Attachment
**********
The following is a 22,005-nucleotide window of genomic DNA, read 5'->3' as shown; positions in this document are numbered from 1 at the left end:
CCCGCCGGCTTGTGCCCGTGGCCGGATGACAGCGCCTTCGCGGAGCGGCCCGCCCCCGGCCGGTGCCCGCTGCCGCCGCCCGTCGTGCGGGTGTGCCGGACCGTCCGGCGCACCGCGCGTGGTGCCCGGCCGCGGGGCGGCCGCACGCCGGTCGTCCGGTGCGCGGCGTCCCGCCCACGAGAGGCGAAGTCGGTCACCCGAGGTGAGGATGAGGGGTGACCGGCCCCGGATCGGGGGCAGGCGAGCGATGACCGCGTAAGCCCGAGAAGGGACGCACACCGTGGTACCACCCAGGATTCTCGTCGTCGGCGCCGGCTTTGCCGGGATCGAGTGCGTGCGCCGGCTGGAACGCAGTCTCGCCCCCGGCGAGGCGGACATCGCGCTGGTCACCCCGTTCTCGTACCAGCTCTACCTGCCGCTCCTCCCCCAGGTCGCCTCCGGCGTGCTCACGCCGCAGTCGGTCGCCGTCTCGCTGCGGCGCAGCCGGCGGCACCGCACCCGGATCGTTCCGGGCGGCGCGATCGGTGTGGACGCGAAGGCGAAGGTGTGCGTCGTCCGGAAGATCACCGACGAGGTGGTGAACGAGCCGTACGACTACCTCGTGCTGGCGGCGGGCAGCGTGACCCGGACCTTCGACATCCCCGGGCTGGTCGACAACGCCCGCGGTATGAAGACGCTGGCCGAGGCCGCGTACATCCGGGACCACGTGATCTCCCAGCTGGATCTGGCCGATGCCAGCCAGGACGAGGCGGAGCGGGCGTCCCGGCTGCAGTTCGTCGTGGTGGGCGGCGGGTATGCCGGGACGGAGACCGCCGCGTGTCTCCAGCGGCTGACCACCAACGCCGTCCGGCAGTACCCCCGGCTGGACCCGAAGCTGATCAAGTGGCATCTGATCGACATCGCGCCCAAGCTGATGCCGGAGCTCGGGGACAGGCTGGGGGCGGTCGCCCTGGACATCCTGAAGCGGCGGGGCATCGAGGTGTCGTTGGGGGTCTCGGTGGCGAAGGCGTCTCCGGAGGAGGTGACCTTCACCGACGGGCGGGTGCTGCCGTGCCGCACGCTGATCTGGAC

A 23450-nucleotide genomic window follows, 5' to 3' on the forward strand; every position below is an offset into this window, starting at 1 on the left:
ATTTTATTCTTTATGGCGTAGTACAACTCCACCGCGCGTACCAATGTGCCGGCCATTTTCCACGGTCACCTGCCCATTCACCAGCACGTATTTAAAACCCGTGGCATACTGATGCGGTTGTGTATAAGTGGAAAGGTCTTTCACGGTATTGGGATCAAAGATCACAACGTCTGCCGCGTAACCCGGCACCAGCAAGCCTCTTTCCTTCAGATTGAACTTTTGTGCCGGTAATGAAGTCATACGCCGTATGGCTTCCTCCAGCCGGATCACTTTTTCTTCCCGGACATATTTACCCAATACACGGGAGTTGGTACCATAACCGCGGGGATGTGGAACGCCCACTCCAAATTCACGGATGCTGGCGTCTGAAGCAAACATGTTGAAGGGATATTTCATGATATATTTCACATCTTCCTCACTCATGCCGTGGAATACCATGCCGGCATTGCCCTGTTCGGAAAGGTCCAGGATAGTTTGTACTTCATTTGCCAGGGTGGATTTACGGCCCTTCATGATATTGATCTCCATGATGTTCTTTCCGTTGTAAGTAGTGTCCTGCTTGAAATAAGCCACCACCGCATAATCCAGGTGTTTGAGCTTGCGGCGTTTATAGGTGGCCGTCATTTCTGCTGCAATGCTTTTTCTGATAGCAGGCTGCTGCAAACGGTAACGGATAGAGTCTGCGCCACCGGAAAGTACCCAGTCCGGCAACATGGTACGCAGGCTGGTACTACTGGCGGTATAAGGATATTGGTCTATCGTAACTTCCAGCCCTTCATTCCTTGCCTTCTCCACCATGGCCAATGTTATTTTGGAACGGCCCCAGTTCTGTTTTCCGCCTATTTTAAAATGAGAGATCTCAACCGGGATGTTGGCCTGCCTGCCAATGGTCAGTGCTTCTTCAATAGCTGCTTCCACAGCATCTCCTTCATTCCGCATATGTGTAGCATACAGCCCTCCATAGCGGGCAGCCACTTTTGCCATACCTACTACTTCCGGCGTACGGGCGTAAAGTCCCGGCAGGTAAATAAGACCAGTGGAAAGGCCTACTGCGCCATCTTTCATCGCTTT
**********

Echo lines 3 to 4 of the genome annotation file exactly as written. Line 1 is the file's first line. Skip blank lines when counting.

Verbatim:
A 23450-nucleotide genomic window follows, 5' to 3' on the forward strand; every position below is an offset into this window, starting at 1 on the left:
ATTTTATTCTTTATGGCGTAGTACAACTCCACCGCGCGTACCAATGTGCCGGCCATTTTCCACGGTCACCTGCCCATTCACCAGCACGTATTTAAAACCCGTGGCATACTGATGCGGTTGTGTATAAGTGGAAAGGTCTTTCACGGTATTGGGATCAAAGATCACAACGTCTGCCGCGTAACCCGGCACCAGCAAGCCTCTTTCCTTCAGATTGAACTTTTGTGCCGGTAATGAAGTCATACGCCGTATGGCTTCCTCCAGCCGGATCACTTTTTCTTCCCGGACATATTTACCCAATACACGGGAGTTGGTACCATAACCGCGGGGATGTGGAACGCCCACTCCAAATTCACGGATGCTGGCGTCTGAAGCAAACATGTTGAAGGGATATTTCATGATATATTTCACATCTTCCTCACTCATGCCGTGGAATACCATGCCGGCATTGCCCTGTTCGGAAAGGTCCAGGATAGTTTGTACTTCATTTGCCAGGGTGGATTTACGGCCCTTCATGATATTGATCTCCATGATGTTCTTTCCGTTGTAAGTAGTGTCCTGCTTGAAATAAGCCACCACCGCATAATCCAGGTGTTTGAGCTTGCGGCGTTTATAGGTGGCCGTCATTTCTGCTGCAATGCTTTTTCTGATAGCAGGCTGCTGCAAACGGTAACGGATAGAGTCTGCGCCACCGGAAAGTACCCAGTCCGGCAACATGGTACGCAGGCTGGTACTACTGGCGGTATAAGGATATTGGTCTATCGTAACTTCCAGCCCTTCATTCCTTGCCTTCTCCACCATGGCCAATGTTATTTTGGAACGGCCCCAGTTCTGTTTTCCGCCTATTTTAAAATGAGAGATCTCAACCGGGATGTTGGCCTGCCTGCCAATGGTCAGTGCTTCTTCAATAGCTGCTTCCACAGCATCTCCTTCATTCCGCATATGTGTAGCATACAGCCCTCCATAGCGGGCAGCCACTTTTGCCATACCTACTACTTCCGGCGTACGGGCGTAAAGTCCCGGCAGGTAAATAAGACCAGTGGAAAGGCCTACTGCGCCATCTTTCATCGCTTT